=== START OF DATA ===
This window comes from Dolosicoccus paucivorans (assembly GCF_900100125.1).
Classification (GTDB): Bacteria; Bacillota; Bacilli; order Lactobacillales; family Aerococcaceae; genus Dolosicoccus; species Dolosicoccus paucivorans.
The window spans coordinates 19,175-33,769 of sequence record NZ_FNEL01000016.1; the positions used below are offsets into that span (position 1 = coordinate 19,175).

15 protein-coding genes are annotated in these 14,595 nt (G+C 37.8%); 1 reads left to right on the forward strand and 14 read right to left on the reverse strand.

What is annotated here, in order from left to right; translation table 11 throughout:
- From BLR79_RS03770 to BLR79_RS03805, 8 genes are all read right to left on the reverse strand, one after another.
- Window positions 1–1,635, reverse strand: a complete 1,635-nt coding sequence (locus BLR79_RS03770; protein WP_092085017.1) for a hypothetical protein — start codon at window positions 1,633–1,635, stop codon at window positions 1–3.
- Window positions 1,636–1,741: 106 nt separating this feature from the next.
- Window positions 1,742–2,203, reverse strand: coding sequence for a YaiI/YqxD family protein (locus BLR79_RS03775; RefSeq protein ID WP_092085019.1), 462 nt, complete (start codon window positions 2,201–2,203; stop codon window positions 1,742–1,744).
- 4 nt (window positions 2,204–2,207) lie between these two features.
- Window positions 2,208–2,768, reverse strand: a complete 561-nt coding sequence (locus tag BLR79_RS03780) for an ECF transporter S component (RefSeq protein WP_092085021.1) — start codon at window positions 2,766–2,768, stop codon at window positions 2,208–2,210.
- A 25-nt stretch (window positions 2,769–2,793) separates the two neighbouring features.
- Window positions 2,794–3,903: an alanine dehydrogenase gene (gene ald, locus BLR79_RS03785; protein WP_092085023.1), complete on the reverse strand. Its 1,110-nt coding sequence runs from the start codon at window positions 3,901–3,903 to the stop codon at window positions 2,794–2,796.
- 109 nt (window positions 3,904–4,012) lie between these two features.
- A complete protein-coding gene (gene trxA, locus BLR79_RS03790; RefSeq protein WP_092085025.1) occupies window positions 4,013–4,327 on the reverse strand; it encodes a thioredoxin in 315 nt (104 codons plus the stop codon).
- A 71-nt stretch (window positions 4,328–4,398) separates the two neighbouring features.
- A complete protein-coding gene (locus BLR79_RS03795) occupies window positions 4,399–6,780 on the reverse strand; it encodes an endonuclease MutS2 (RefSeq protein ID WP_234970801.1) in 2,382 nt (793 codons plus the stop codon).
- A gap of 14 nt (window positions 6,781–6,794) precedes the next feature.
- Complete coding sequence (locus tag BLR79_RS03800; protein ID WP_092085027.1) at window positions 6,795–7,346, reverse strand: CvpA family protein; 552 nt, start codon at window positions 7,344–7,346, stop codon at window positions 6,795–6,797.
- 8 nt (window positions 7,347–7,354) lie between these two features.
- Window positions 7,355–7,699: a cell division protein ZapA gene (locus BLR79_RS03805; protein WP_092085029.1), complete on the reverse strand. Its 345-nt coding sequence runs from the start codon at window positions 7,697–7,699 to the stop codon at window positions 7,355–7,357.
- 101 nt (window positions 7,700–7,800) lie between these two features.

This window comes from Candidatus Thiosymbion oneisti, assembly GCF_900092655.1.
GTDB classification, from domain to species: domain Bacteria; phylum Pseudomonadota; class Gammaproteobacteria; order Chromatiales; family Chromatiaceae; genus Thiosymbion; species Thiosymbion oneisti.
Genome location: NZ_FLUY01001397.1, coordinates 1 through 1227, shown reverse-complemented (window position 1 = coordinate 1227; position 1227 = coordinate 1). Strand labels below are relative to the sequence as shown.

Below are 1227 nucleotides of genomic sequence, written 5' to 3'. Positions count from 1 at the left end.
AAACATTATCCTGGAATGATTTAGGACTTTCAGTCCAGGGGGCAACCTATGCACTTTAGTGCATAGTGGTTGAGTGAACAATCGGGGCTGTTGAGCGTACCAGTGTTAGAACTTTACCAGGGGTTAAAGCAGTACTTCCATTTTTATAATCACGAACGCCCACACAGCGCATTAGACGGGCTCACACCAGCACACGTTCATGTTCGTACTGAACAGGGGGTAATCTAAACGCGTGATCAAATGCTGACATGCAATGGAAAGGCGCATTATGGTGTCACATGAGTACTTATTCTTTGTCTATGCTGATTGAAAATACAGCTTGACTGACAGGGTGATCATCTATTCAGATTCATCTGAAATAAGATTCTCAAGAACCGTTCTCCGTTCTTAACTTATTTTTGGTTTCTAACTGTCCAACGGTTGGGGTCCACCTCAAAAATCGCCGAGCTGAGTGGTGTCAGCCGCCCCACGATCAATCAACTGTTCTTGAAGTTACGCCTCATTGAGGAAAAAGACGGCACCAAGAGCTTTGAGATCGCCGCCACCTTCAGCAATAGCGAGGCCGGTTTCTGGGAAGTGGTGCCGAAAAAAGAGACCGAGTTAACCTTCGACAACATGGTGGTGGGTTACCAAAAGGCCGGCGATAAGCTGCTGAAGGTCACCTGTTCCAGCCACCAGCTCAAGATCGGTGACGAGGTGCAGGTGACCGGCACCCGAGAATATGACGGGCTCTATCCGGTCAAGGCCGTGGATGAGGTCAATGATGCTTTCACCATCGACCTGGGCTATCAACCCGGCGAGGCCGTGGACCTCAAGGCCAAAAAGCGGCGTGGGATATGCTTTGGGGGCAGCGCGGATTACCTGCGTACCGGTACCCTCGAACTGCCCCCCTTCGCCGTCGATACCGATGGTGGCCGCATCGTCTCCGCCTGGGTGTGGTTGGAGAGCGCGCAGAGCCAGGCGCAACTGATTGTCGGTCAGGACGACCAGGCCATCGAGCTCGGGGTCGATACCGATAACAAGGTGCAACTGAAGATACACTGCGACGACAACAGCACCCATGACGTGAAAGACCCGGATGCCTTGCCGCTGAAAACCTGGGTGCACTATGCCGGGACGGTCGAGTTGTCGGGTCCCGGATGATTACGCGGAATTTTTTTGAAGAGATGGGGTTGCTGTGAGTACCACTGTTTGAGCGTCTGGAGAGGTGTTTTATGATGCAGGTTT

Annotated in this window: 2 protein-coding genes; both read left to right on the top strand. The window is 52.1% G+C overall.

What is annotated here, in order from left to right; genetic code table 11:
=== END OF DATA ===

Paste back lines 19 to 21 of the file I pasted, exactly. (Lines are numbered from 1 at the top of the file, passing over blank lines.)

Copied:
- Complete coding sequence (locus tag BLR79_RS03800; protein ID WP_092085027.1) at window positions 6,795–7,346, reverse strand: CvpA family protein; 552 nt, start codon at window positions 7,344–7,346, stop codon at window positions 6,795–6,797.
- 8 nt (window positions 7,347–7,354) lie between these two features.
- Window positions 7,355–7,699: a cell division protein ZapA gene (locus BLR79_RS03805; protein WP_092085029.1), complete on the reverse strand. Its 345-nt coding sequence runs from the start codon at window positions 7,697–7,699 to the stop codon at window positions 7,355–7,357.